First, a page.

They want to hear it from their fans, who have been known to go a little wild in these all-too-rare postseason games.
"Oh, it'll be loud, all right," said Dave Roberts, who grew up in the area and has heard October crowds erupt at Qualcomm Stadium in 1984, 1996 and 1998. "Hopefully, we can feed off all that energy and make some good things happen."
Leading off against Matt Morris, Roberts will have a chance to trigger that energy and noise. If the Padres generate some serious volume themselves -- on the field, the only place where it truly matters -- they might take some of that swagger out of the defending league champions.
"There's only one way to play a game like this -- with all your heart and soul," veteran Eric Young said. "Lay it on the line. Don't hold anything back."
What happened in St. Louis, the Padres keep reminding each other, is history. There's no rewrite for those first two chapters.
Clearly, numbers can deceive, if not lie. Across the board, in batting and on-base average as well as slugging, the Padres outproduced the Cards in Games 1 and 2, yet didn't get closer than three runs.
They departed the heartland with a .329 average, slugging .414 with a .400 on-base average, but with only seven runs to show for 23 hits.
Tony La Russa's band, meanwhile, batted a pedestrian .254, slugging .397 with a .347 on-base mark, but found the ways and means to produce twice as many runs as the Friars.
"It is odd," Joe Randa said. "But seven double plays equals it out."
The Padres bemoaned their misfortune in hitting balls on the nose directly at Cardinals with runners on base in both games, early, middle and late. David Eckstein and Mark Grudzielanek gave a clinic on how to turn two.
"You can't guide balls once you hit them," Randa said. "Maybe we're due to catch a break or two and get a few to fall in."
But if runners -- and fielders -- are in motion, maybe a few of those balls find holes, and maybe ... well, who knows, right, Joe?
"We're not a home-run team -- we're a contact team, and that's what's got us in trouble," said Randa, who is 3-for-7. "We need to send a guy, be more aggressive on the bases, go from first to third on singles.
"We've got to score from second on base hits. We can't afford to wait for two base hits to score a guy from second. We need to get bigger leads at second, be more aggressive."
Randa has watched the Cardinals play hit-and-run with Albert Pujols, their slugger.
"They've exploited that," he said. "Maybe we can."
As leadoff catalyst, Roberts has every intention of putting the wheels in motion.
"I'd like to see us get aggressive and stay aggressive on the bases," he said. "But it's about game situations -- the score, outs, what the game dictates."
Third-base coach Rob Picciolo knows he'd be ridiculed if he started madly waving baserunners with serious guns in the Cardinals' outfield belonging to Jim Edmonds in center and Larry Walker in right. These are deterrents that must be respected.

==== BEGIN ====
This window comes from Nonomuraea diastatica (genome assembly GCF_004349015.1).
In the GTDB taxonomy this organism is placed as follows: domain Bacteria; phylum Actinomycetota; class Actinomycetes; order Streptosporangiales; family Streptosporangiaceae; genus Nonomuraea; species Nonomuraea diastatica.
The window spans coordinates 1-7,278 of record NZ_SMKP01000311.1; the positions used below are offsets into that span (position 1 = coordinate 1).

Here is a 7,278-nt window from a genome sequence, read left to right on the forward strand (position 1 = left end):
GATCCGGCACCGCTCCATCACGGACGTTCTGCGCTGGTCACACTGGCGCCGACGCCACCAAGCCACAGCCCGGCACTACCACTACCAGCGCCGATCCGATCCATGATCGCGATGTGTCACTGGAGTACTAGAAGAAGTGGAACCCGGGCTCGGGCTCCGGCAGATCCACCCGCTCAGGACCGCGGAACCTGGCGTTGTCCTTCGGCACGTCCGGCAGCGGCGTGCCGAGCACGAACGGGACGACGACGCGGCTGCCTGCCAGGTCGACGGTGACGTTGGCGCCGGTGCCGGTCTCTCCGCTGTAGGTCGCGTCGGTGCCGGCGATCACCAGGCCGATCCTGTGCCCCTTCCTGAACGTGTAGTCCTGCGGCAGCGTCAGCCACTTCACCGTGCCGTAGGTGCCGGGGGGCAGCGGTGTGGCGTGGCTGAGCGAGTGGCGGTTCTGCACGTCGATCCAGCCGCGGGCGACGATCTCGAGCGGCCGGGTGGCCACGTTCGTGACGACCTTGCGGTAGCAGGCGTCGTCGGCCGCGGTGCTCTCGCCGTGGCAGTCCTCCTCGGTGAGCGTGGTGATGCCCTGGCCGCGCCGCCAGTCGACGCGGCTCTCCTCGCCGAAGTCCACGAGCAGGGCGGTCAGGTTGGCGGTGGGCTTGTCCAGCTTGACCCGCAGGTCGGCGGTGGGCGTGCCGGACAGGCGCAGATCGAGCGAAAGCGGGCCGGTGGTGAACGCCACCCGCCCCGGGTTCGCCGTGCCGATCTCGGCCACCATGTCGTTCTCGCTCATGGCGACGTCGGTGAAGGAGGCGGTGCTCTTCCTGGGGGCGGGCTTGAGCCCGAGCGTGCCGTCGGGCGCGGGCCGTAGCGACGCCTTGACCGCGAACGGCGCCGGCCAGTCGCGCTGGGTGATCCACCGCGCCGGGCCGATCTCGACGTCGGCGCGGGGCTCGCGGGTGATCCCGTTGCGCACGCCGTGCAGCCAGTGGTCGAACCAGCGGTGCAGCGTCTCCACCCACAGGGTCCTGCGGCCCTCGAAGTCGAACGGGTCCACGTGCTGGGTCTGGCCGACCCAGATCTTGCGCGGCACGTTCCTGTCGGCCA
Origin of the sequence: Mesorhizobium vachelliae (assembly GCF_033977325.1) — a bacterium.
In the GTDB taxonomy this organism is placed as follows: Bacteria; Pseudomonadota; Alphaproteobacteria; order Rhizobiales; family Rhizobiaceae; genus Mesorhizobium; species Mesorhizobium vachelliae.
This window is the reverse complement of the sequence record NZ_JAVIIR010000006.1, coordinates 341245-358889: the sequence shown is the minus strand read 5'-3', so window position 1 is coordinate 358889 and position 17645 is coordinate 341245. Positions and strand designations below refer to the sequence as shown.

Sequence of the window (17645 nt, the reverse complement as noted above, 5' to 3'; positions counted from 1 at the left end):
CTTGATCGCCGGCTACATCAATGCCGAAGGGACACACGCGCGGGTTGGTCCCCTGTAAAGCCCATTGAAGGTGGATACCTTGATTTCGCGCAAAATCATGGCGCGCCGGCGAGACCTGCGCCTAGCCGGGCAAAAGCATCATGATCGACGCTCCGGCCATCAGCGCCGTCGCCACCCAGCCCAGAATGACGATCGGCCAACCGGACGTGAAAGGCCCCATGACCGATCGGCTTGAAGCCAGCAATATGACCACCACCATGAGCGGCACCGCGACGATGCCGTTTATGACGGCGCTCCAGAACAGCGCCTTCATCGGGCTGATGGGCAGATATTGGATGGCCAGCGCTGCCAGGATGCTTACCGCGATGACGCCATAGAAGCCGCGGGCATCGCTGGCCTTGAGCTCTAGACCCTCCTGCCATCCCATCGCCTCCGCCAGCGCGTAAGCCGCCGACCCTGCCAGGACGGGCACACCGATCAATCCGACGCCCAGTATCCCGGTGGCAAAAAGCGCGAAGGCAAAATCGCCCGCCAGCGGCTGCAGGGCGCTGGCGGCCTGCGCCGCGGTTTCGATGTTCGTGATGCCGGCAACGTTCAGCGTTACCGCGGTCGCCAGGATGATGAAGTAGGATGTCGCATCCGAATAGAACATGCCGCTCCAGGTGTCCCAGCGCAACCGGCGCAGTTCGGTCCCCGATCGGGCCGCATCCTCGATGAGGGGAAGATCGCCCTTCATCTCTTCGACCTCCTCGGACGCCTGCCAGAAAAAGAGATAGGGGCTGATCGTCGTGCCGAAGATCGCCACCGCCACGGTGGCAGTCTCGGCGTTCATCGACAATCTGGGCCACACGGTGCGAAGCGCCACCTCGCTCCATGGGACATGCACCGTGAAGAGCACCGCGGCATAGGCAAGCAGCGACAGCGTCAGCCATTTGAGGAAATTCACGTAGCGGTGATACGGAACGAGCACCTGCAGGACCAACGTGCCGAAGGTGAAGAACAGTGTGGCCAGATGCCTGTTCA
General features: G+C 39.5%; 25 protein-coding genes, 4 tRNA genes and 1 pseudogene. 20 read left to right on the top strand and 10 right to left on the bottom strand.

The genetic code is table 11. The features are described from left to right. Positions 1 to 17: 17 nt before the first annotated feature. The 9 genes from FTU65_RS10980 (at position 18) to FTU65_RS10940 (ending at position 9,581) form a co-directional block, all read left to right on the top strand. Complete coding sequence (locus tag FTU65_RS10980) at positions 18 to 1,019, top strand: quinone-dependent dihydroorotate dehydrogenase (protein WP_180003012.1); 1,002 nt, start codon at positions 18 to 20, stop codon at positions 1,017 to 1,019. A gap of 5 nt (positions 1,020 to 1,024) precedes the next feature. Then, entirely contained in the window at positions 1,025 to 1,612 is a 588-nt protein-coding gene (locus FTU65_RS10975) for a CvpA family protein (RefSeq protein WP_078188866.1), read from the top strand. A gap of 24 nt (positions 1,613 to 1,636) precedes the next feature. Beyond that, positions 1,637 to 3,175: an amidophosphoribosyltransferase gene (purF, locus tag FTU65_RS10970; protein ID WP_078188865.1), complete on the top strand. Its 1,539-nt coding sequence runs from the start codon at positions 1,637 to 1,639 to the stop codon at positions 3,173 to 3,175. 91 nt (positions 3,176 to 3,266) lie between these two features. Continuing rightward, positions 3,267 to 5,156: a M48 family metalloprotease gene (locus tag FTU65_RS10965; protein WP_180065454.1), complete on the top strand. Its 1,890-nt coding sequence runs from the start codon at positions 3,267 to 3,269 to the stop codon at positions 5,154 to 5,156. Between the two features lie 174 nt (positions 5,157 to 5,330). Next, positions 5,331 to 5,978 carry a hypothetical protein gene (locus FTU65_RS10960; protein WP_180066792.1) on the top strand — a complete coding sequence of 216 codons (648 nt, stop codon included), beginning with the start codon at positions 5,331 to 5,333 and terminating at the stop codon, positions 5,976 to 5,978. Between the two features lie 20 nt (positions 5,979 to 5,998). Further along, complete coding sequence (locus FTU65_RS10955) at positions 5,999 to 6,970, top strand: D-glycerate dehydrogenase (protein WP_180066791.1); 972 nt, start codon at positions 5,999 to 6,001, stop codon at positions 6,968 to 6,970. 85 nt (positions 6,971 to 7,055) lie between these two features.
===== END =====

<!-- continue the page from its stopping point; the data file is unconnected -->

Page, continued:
There's also the matter of getting behind early, as the Padres did both times in St. Louis, and not giving up precious outs with recklessness. In Game 1, Picciolo held runners at third who could have scored in order to keep the ninth inning alive for hot-hitting Ramon Hernandez.
The potential tying run was at first when Hernandez struck out against Jason Isringhausen to seal the Cards' 8-5 victory.
"When you're behind like we were, by four early in both games, you have to be more cautious, smarter," Picciolo said. "Every time someone talks about us being more aggressive on the bases, I point out that you need to be intelligent about it. Running into outs does you no good.
"The scoreboard dictates everything you do on the bases."
In both losses in St. Louis, the offense didn't generate runs until the last third of the games. That has to change if the Padres plan to push this to a Game 4 and give Adam Eaton his first postseason start on Sunday afternoon.
"We need to keep it close early," Ryan Klesko said. "We can't let this game get away from us. If it's close, we can be more aggressive on the bases. We're hitting the ball well. We need to keep that up."
In a true must-win predicament, the burden falls not only on the offense to pick up the tempo earlier, but also on a defense that has been spotty to make all the plays, as the Cardinals have, behind their pitcher. Woody Williams, Mark Loretta was saying, is the right Padre for the job in Game 3.
"I think his experience is going to be invaluable," the second baseman said. "He doesn't have any fear, and he dictates the pace of the game. As a competitor, you love that. You know he's going to give it everything he's got.
"It's good having his experience out there. I think Woody can handle it better than any pitcher we have."
Noise doesn't bother Williams. He likes it loud.
"This is what they signed me for, games like this," he said. "I'm looking forward to it."